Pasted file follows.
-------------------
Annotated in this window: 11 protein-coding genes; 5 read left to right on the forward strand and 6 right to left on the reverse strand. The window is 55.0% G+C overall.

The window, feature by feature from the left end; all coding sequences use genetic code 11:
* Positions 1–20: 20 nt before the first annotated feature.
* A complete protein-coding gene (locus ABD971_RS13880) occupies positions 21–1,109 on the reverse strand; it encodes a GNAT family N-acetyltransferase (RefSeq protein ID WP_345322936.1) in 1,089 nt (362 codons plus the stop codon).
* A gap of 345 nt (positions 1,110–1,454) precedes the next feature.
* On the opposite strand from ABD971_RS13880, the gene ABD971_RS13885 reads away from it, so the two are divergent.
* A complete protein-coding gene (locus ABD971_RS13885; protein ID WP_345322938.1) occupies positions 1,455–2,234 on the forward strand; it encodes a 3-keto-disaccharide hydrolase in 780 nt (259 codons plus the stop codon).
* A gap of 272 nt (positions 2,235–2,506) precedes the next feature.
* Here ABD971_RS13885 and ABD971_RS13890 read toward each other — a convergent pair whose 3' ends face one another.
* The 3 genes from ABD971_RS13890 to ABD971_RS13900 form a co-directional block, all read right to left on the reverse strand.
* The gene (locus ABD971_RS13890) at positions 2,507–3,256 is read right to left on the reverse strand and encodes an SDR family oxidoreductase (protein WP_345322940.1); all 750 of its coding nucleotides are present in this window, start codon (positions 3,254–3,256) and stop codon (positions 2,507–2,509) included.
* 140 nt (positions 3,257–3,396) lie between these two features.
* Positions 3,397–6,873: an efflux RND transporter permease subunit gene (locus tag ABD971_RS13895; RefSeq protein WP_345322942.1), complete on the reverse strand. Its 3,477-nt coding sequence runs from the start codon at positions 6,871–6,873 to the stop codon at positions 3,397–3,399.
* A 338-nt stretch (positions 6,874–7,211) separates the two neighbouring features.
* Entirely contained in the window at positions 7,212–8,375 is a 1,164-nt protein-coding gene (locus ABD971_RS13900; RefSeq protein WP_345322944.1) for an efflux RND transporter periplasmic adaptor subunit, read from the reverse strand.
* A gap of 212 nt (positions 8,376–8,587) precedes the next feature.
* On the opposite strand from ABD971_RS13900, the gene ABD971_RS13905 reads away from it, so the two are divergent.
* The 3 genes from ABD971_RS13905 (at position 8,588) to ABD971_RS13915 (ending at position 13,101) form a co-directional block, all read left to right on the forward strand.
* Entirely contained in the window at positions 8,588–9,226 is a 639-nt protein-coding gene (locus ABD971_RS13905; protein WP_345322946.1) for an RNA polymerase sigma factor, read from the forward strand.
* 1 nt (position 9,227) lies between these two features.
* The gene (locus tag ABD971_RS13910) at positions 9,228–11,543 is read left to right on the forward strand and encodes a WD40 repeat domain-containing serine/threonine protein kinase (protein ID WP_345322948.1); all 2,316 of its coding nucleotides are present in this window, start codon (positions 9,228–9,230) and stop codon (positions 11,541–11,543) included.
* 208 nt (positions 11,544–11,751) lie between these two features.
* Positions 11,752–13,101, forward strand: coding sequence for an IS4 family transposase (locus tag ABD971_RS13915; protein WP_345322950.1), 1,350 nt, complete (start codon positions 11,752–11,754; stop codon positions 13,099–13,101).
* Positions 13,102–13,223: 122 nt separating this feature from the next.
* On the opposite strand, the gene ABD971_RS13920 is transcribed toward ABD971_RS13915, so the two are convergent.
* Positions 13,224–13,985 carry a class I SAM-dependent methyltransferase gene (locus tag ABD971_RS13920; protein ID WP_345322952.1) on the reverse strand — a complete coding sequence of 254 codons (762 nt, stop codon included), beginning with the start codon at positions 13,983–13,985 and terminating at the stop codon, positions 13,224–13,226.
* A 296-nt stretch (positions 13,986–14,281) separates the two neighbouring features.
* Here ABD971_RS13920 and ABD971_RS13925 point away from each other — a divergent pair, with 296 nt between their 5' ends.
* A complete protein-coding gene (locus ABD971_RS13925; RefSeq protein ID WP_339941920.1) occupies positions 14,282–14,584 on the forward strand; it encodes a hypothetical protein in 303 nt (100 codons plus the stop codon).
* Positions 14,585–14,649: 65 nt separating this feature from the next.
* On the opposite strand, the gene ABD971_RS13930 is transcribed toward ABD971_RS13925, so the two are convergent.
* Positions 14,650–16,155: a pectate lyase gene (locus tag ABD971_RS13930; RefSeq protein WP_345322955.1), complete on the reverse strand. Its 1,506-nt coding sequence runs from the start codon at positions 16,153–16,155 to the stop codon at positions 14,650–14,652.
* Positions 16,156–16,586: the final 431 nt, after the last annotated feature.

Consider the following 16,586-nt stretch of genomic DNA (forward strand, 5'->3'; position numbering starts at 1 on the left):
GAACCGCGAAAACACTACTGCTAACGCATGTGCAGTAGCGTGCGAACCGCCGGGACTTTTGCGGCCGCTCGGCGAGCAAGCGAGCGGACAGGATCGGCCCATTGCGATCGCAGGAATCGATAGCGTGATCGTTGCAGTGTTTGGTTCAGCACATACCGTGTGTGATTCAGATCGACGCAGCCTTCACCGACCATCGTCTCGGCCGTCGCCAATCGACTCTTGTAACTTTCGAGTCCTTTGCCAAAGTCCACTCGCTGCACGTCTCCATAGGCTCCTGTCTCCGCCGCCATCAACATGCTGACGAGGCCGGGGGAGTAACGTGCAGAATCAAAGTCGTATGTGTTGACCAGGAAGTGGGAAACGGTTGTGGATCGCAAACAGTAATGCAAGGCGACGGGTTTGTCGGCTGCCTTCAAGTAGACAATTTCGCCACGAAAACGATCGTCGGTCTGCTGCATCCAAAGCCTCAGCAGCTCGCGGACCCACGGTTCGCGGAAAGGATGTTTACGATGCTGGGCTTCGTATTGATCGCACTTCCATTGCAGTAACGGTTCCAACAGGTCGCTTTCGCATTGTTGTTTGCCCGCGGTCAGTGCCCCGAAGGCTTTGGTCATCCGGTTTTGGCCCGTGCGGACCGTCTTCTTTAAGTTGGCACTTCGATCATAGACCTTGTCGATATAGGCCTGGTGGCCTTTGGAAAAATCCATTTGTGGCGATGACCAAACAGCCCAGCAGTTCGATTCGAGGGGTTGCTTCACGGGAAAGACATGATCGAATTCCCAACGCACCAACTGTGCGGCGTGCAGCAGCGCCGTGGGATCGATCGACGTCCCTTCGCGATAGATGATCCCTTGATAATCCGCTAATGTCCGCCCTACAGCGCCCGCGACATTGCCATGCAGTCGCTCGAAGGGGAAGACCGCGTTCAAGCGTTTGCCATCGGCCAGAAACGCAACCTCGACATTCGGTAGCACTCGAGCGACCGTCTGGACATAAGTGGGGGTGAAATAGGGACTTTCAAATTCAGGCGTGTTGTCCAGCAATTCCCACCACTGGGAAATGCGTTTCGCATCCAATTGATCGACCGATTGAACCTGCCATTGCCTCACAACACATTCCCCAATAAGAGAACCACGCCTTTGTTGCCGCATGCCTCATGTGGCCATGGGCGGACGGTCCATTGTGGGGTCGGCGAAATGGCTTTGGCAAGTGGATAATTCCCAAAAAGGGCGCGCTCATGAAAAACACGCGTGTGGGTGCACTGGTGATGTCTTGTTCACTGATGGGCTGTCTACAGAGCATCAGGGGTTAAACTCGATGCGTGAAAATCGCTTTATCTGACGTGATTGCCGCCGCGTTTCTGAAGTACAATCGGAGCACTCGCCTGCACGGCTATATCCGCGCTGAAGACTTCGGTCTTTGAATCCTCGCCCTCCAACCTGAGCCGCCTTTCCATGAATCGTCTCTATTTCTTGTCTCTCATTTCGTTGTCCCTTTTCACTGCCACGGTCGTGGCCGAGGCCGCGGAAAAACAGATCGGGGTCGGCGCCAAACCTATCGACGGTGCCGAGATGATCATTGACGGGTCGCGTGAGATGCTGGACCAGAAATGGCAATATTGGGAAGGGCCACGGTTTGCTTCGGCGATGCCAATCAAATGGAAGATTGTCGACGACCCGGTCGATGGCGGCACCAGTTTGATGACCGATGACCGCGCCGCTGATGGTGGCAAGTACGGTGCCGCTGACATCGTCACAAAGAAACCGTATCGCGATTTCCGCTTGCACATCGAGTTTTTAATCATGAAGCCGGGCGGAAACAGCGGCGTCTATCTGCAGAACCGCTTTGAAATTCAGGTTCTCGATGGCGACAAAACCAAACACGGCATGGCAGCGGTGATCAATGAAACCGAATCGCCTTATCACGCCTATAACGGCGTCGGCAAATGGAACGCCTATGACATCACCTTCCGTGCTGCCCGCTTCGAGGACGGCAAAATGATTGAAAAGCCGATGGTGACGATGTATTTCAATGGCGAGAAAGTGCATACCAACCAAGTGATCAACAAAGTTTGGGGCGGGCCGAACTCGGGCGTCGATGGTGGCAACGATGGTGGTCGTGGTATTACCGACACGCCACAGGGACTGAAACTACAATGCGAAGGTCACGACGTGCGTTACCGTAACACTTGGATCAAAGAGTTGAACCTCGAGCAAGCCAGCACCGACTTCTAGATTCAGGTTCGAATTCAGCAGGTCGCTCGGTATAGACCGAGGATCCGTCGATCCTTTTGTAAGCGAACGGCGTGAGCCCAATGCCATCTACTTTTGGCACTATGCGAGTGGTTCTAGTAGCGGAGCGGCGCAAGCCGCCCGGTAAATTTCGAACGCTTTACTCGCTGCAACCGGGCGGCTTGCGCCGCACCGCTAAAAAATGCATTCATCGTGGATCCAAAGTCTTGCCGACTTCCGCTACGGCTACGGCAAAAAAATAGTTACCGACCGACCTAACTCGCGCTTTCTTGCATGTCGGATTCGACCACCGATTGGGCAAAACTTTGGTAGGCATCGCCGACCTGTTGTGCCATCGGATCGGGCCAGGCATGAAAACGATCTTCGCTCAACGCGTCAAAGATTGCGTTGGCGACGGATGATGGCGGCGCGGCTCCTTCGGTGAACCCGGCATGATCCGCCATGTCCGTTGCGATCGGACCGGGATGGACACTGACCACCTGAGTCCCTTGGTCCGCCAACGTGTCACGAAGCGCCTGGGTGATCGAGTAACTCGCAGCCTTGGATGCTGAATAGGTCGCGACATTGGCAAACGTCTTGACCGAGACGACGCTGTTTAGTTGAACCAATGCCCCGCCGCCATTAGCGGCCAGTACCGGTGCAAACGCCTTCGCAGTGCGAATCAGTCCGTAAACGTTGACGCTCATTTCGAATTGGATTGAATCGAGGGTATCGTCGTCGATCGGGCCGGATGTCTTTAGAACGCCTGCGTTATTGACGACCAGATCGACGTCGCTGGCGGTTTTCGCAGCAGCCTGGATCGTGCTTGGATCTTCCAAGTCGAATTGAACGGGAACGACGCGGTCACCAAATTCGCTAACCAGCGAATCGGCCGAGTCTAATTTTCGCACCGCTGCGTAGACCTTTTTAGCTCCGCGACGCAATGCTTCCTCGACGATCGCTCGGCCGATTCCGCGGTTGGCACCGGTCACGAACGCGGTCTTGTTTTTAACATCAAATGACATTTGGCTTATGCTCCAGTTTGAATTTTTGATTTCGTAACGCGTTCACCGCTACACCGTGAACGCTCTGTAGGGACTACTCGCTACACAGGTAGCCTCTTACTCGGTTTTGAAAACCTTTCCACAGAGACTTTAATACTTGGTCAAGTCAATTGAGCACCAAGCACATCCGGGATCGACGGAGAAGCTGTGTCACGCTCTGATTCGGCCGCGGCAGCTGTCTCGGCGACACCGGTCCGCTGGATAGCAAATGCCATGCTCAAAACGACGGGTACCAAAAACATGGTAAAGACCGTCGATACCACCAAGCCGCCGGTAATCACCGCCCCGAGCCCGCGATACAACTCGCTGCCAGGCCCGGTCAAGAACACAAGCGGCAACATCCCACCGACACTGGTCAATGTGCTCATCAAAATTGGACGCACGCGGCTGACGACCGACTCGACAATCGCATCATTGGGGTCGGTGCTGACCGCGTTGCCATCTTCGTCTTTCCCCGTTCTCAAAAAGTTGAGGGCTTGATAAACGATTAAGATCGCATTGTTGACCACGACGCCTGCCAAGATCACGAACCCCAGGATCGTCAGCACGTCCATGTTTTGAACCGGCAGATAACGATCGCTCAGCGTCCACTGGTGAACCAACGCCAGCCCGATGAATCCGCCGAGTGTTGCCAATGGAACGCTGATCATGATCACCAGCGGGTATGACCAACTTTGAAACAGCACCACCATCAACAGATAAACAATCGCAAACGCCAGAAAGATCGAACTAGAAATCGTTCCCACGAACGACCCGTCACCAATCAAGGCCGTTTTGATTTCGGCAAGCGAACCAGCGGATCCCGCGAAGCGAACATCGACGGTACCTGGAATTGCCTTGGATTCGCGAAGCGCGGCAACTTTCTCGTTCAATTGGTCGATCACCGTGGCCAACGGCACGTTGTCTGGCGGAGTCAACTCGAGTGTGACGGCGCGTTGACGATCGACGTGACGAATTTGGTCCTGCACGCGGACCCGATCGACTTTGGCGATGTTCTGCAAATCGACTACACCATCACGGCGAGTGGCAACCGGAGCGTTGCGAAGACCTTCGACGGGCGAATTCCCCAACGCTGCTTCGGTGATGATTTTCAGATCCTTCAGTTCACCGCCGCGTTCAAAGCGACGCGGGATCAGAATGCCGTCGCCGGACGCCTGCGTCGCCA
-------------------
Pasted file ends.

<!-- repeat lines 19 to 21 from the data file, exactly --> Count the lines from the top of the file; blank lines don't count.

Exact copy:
* Entirely contained in the window at positions 8,588–9,226 is a 639-nt protein-coding gene (locus ABD971_RS13905; protein WP_345322946.1) for an RNA polymerase sigma factor, read from the forward strand.
* 1 nt (position 9,227) lies between these two features.
* The gene (locus tag ABD971_RS13910) at positions 9,228–11,543 is read left to right on the forward strand and encodes a WD40 repeat domain-containing serine/threonine protein kinase (protein ID WP_345322948.1); all 2,316 of its coding nucleotides are present in this window, start codon (positions 9,228–9,230) and stop codon (positions 11,541–11,543) included.